Still needs washing, fulling, etc. but chalk one up for the woefully small Getting Stuff Done This Summer score. (The less said about that chartreuse mohair that was hogging the loom for the last two months, the better.)
The yarn is a luscious new blend of silk and camel that will be showing up in the webstore soon.
Sometimes epiphanies are magical moments of superconsciousness, pulling together hitherto undreamed of insights. Sometimes, however, they may be obtained via an obvious form of due diligence that one has inexplicably failed to perform for a ridiculous length of time. Like this (Ysolda Teague's enormously helpful compilation of knitwear industry sizing charts):
I blurred the details a bit, but here's the gist: Bust, waist and hips - medium, progressing gently pear-wise towards large, with a wee bulge in the middle, but nothing that can't be dealt with via a) dietary restraint and a few sit-ups, or b) judicious selection of positive ease and silhouette. No surprises there. Arm circumference and armhole depth: also medium. Now here's the kicker: Shoulder width and sleeve length - 3X. Nape to waist length - off the chart. I was always dimly aware that my shoulders are wide-ish but it's a little shocking to see just how disproportionate they are to the garment industry's statistical norm. (And yeah - I checked it against a few different scales and measurement methods.)
It does explain why the only tops of any kind that have ever properly fit me are either sleeveless or have such widely scooped necklines as to permit the shoulders extra width. And why my shirts are never ever long enough, and why menswear works so much better for the shoulder/arm fit, even if it doesn't flatter my curves.
What it doesn't tell me is how to reconcile the dream of designing flattering sweaters for myself and writing them up to fit other people, or for that matter, how to make other people's designs fit me. Sleeve and body length are a no-brainer, but shoulder width that is grossly disproportionate to both torso width and armhole depth could be tricky to configure. Nevertheless, it's a start - Know Thyself and all that.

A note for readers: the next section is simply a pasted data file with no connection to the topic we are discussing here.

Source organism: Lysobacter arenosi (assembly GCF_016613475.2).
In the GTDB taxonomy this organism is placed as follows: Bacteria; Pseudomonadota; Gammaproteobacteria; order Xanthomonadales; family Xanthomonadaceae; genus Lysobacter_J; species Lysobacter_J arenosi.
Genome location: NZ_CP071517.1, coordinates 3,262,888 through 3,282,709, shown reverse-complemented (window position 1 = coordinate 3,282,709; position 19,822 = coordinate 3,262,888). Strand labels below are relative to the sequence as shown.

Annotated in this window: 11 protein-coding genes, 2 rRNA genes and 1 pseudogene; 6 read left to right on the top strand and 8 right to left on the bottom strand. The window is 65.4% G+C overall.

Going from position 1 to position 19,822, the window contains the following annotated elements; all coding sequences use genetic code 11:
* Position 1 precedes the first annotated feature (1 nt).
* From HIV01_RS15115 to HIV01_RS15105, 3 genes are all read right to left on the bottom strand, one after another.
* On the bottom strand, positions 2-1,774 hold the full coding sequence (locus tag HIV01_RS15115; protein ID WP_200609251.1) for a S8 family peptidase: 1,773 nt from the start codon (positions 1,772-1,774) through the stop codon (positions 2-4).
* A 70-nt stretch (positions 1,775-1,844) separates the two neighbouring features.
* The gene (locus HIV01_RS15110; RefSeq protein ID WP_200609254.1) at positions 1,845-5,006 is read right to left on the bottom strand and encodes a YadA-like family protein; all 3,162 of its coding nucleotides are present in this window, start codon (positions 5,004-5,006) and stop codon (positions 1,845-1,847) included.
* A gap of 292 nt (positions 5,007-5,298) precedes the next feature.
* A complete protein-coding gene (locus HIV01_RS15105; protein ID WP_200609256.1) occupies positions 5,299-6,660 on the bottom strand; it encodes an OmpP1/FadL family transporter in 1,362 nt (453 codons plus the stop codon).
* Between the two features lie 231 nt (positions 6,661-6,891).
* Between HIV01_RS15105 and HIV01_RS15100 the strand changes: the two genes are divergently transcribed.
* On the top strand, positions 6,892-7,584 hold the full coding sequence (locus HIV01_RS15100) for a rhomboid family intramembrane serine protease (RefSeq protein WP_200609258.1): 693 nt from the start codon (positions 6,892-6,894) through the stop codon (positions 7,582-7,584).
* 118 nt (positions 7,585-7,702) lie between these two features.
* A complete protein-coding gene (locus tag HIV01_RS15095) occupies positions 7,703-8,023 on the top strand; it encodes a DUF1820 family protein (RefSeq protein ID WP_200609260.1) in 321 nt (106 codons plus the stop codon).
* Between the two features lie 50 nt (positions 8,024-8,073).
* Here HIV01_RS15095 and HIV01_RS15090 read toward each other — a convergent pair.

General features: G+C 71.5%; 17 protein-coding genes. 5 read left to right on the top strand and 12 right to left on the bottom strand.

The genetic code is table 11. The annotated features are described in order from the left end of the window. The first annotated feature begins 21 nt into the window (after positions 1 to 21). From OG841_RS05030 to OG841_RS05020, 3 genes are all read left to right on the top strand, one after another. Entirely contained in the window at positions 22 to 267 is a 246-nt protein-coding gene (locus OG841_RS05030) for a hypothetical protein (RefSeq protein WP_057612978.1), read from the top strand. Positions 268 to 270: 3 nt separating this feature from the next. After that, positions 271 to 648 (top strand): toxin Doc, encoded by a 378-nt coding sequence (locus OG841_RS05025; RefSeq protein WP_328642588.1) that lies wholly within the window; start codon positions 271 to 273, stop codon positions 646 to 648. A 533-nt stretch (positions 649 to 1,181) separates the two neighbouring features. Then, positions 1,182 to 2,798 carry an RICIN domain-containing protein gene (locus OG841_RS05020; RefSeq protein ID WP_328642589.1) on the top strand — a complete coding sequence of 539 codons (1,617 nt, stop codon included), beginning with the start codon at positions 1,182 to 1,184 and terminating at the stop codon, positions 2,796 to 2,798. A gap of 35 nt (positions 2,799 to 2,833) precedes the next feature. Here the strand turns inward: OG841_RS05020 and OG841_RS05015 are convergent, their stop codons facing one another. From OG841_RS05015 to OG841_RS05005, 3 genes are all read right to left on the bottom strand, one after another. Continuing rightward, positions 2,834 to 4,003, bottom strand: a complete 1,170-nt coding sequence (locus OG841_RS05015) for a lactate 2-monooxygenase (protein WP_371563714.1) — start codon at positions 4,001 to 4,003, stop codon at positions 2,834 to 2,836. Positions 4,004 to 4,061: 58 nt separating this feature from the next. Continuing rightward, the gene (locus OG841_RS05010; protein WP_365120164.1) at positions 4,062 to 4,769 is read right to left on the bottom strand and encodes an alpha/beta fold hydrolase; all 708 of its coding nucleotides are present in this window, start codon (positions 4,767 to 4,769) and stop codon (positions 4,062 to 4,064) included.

I was on a stockinette kick for a while - something simple for the fingers to do while the brain was otherwise engaged. But sometimes multi-tasking isn't the way to go. Sometimes, when the brain has been running frantically in a thousand different directions for far too long, it starts to melt down a bit, gears clunking out of alignment, steam whistling out the ears, and a nasty screeching sound escaping through clenched teeth. At times like this, recalibration is in order, and cables are just the thing. If I still had my piano, it would be Bach, but cables will do. Complex enough to fully engage the mind, yet comfortingly mathematical, undulating and twining with careful symmetry, moments of exquisite tension resolved with sweet precision.
I've finally acquiesed to the time-honoured method of running a business while being a mom: Getting Up Really Early. (The other standard technique - Staying Up Really Late - hasn't been a practical option for years now, a side effect of aging, I suppose.) I guess I could have done that all summer, but I'd accumulated a serious sleep deficit by July, and caved in to fatigue for a few weeks. It helps that Eowyn has now settled into a routine of asking to go out at precisely 0600 every morning, and I find it easier to stay up once I'm on my feet, rather than summon the willpower to obey an arbitrary alarm. In any case, since she makes a beeline for my spot in bed on returning from the garden, I don't really have anywhere to go back to sleep even if I did want to wimp out.
I've been thinking again about cycles and rhythms, both macro and micro - about flowing with, rather than against them; accepting them as legitimate presence rather than irksome intrusion. I've made some progress incorporating personal moods and energy cycles into my workflow, but I've never really accepted the family cycles, haven't entirely shaken that pseudo-feminist guilt trip that says I ought to be able to do it all, maximal productivity, every day, all day, all the time, or else.... Or else I've proved the misogynists right all along, given up, given in to to hormones and child-bearing and second class achieving.